Cook Time:

Different varieties and sizes of popcorn will differ in cook time length. Listen carefully! When the popping begins to slow, take the bag out of the microwave.


  • 1 dried corn on the cob
  • 1 small paper bag
  • Salt
  • Melted butter


Place your dried corn on the cob in the paper bag. Fold over the bag twice to secure the end. Place it in the microwave for 1 1/2-2 1/2 minutes or until the popcorn starts popping slowly. Transfer your popcorn into a bowl and toss with salt and melted butter. If you decide to shell your popcorn, cook as you would popcorn kernels you buy at the store. 



  • 4 cups pumpkin puree
  • 3 cups brown sugar
  • 3 teaspoons ground cinnamon
  • 2 teaspoons ground ginger
  • 1 teaspoon ground cloves
  • 1/2 teaspoon ground nutmeg
  • 12 tablespoons lemon juice


  1. In a 6 quart crock-pot combine all ingredients and stir well to mix in spices.
  2. Cover crock-pot and cook low for 8 hours; giving it a stir every hour or two to prevent sticking.
  3. Finished pumpkin butter will mound up on the spoon when done.
  4. Store in jars and freeze for 6 months or refrigerator for 4-6 weeks.


Prep: 45 Minutes | Level: Easy | Cook: 45 minutes | Serves: 6


  • 2 whole small pumpkins
  • When using your pumpkin puree, make sure to drain the excess water before use. Then measure amount for recipe.


  1. Select a couple of small-ish pumpkins. Cut the pumpkin in half. With a spoon or a scoop, scrape out the seeds and pulp from the center. You don’t have to be too thorough with this.
  2. Repeat until all the pumpkin pieces are largely free of seeds and pulp.
  3. Place pumpkin pieces on a baking sheet (face up or face down; I’ve done both) and roast in a 350-degree oven for 45 minutes, or until pumpkin is fork-tender. They should be light golden brown when done.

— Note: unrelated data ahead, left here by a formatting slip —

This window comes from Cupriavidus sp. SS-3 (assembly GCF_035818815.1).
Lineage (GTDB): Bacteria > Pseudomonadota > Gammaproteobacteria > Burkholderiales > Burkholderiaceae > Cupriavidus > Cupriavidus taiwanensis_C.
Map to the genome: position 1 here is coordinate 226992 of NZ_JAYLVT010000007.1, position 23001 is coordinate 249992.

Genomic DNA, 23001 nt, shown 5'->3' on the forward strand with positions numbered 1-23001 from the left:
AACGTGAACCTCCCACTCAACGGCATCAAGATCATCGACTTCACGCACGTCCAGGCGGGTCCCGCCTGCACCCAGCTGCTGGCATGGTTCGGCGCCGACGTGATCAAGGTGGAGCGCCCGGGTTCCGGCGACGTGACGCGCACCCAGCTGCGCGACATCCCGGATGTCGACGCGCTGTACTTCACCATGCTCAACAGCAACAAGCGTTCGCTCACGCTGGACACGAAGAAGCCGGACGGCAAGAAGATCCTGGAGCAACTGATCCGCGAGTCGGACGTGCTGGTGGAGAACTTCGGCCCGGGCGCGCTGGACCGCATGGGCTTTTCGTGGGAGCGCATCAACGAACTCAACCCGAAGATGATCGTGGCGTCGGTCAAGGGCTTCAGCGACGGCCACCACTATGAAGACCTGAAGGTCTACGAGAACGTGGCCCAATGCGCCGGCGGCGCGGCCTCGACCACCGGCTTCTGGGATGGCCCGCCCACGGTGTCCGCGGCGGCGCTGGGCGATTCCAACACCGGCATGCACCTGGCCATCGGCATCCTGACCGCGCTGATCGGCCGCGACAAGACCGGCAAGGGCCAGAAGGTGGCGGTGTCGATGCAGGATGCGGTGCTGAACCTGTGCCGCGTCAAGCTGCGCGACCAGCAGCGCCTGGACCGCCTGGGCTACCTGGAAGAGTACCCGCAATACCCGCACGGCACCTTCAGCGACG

4. Peel of the skin from the pumpkin pieces until you have a big pile of the stuff. If you have a food processor, throw in a few chunks at a time. A blender will work too, if you add a little water. Or you can simply mash it up with a potato masher, or move it through a potato ricer, or process it through a food mill.
  5. Pulse the pumpkin until smooth. If it looks to dry, add in a few tablespoons of water during the pulsing to give it the needed moisture. (Note, if the puree is overly watery, you should strain it on cheesecloth or over a fine mesh strainer to get rid of some of the liquid.)
  6. Dump the pureed goodness into a bowl, and continue pureeing until all the pumpkin is done. 
  7. You can either use this immediately in whatever pumpkin recipe you’d like, store it in the freezer for later use. 
  8. To store it in the freezer, spoon about 1 cupful of pumpkin into each plastic storage bag. Seal the bag with just a tiny bit of an opening remaining, and then use your hands to flatten out the pumpkin inside the bag and push out the air. Store them in the freezer until you need them.



  • 1 c. cornmeal
  • 3 c. all-purpose flour
  • 1⅓ c. sugar
  • 2 Tablespoons baking powder
  • 1 teaspoon salt
  • ⅔ cup vegetable oil
  • ⅓ cup. melted butter
  • 2 Tablespoons. honey
  • 4 eggs, beaten
  • 2½ cups whole milk


  1. Preheat oven to 350 degrees and grease a 9×13 inch baking dish.
  2. In a large mixing bowl, stir the cornmeal, flour, sugar, baking powder, and salt.
  3. Pour in the vegetable oil, melted butter, honey, beaten eggs, and milk, and stir just until moistened.